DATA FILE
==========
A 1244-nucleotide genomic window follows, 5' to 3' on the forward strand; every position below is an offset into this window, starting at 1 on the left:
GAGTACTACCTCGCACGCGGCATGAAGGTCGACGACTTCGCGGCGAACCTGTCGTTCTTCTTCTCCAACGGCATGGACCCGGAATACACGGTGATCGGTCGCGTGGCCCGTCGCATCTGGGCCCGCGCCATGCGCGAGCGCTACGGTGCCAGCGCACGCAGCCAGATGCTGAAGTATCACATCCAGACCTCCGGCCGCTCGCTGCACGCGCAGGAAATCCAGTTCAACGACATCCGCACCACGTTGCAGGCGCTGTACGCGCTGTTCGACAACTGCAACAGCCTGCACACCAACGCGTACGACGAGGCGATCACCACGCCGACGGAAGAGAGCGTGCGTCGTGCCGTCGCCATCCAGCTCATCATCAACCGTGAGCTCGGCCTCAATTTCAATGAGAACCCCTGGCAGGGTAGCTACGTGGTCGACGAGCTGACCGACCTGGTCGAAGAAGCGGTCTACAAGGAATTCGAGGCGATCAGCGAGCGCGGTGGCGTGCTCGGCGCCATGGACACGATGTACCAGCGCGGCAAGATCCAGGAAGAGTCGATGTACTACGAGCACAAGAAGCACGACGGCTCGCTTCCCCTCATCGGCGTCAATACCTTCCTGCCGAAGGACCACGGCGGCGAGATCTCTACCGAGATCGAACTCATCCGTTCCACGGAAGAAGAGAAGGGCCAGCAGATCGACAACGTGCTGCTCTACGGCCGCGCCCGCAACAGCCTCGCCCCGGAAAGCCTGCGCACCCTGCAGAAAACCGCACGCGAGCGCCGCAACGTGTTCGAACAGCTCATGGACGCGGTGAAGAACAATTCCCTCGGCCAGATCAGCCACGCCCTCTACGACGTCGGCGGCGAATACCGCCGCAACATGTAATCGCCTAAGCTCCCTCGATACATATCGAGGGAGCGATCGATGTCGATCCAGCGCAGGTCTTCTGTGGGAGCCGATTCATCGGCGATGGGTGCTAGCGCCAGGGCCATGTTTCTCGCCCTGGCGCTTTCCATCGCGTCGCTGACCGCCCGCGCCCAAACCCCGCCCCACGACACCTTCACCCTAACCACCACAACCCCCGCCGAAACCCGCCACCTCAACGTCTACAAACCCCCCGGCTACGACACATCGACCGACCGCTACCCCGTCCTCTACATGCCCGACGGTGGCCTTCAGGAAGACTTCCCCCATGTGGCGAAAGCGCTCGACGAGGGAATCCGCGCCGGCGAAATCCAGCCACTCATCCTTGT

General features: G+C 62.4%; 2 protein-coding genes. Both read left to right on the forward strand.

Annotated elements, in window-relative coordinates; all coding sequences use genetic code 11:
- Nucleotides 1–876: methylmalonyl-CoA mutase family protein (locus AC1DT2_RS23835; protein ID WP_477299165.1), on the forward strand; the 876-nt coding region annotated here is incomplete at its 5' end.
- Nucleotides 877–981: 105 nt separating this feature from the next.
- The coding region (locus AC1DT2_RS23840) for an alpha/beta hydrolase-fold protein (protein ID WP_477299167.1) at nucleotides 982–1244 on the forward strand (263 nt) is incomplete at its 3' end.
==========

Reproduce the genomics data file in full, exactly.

A 1244-nucleotide genomic window follows, 5' to 3' on the forward strand; every position below is an offset into this window, starting at 1 on the left:
GAGTACTACCTCGCACGCGGCATGAAGGTCGACGACTTCGCGGCGAACCTGTCGTTCTTCTTCTCCAACGGCATGGACCCGGAATACACGGTGATCGGTCGCGTGGCCCGTCGCATCTGGGCCCGCGCCATGCGCGAGCGCTACGGTGCCAGCGCACGCAGCCAGATGCTGAAGTATCACATCCAGACCTCCGGCCGCTCGCTGCACGCGCAGGAAATCCAGTTCAACGACATCCGCACCACGTTGCAGGCGCTGTACGCGCTGTTCGACAACTGCAACAGCCTGCACACCAACGCGTACGACGAGGCGATCACCACGCCGACGGAAGAGAGCGTGCGTCGTGCCGTCGCCATCCAGCTCATCATCAACCGTGAGCTCGGCCTCAATTTCAATGAGAACCCCTGGCAGGGTAGCTACGTGGTCGACGAGCTGACCGACCTGGTCGAAGAAGCGGTCTACAAGGAATTCGAGGCGATCAGCGAGCGCGGTGGCGTGCTCGGCGCCATGGACACGATGTACCAGCGCGGCAAGATCCAGGAAGAGTCGATGTACTACGAGCACAAGAAGCACGACGGCTCGCTTCCCCTCATCGGCGTCAATACCTTCCTGCCGAAGGACCACGGCGGCGAGATCTCTACCGAGATCGAACTCATCCGTTCCACGGAAGAAGAGAAGGGCCAGCAGATCGACAACGTGCTGCTCTACGGCCGCGCCCGCAACAGCCTCGCCCCGGAAAGCCTGCGCACCCTGCAGAAAACCGCACGCGAGCGCCGCAACGTGTTCGAACAGCTCATGGACGCGGTGAAGAACAATTCCCTCGGCCAGATCAGCCACGCCCTCTACGACGTCGGCGGCGAATACCGCCGCAACATGTAATCGCCTAAGCTCCCTCGATACATATCGAGGGAGCGATCGATGTCGATCCAGCGCAGGTCTTCTGTGGGAGCCGATTCATCGGCGATGGGTGCTAGCGCCAGGGCCATGTTTCTCGCCCTGGCGCTTTCCATCGCGTCGCTGACCGCCCGCGCCCAAACCCCGCCCCACGACACCTTCACCCTAACCACCACAACCCCCGCCGAAACCCGCCACCTCAACGTCTACAAACCCCCCGGCTACGACACATCGACCGACCGCTACCCCGTCCTCTACATGCCCGACGGTGGCCTTCAGGAAGACTTCCCCCATGTGGCGAAAGCGCTCGACGAGGGAATCCGCGCCGGCGAAATCCAGCCACTCATCCTTGT

General features: G+C 62.4%; 2 protein-coding genes. Both read left to right on the forward strand.

Annotated elements, in window-relative coordinates; all coding sequences use genetic code 11:
- Nucleotides 1–876: methylmalonyl-CoA mutase family protein (locus AC1DT2_RS23835; protein ID WP_477299165.1), on the forward strand; the 876-nt coding region annotated here is incomplete at its 5' end.
- Nucleotides 877–981: 105 nt separating this feature from the next.
- The coding region (locus AC1DT2_RS23840) for an alpha/beta hydrolase-fold protein (protein ID WP_477299167.1) at nucleotides 982–1244 on the forward strand (263 nt) is incomplete at its 3' end.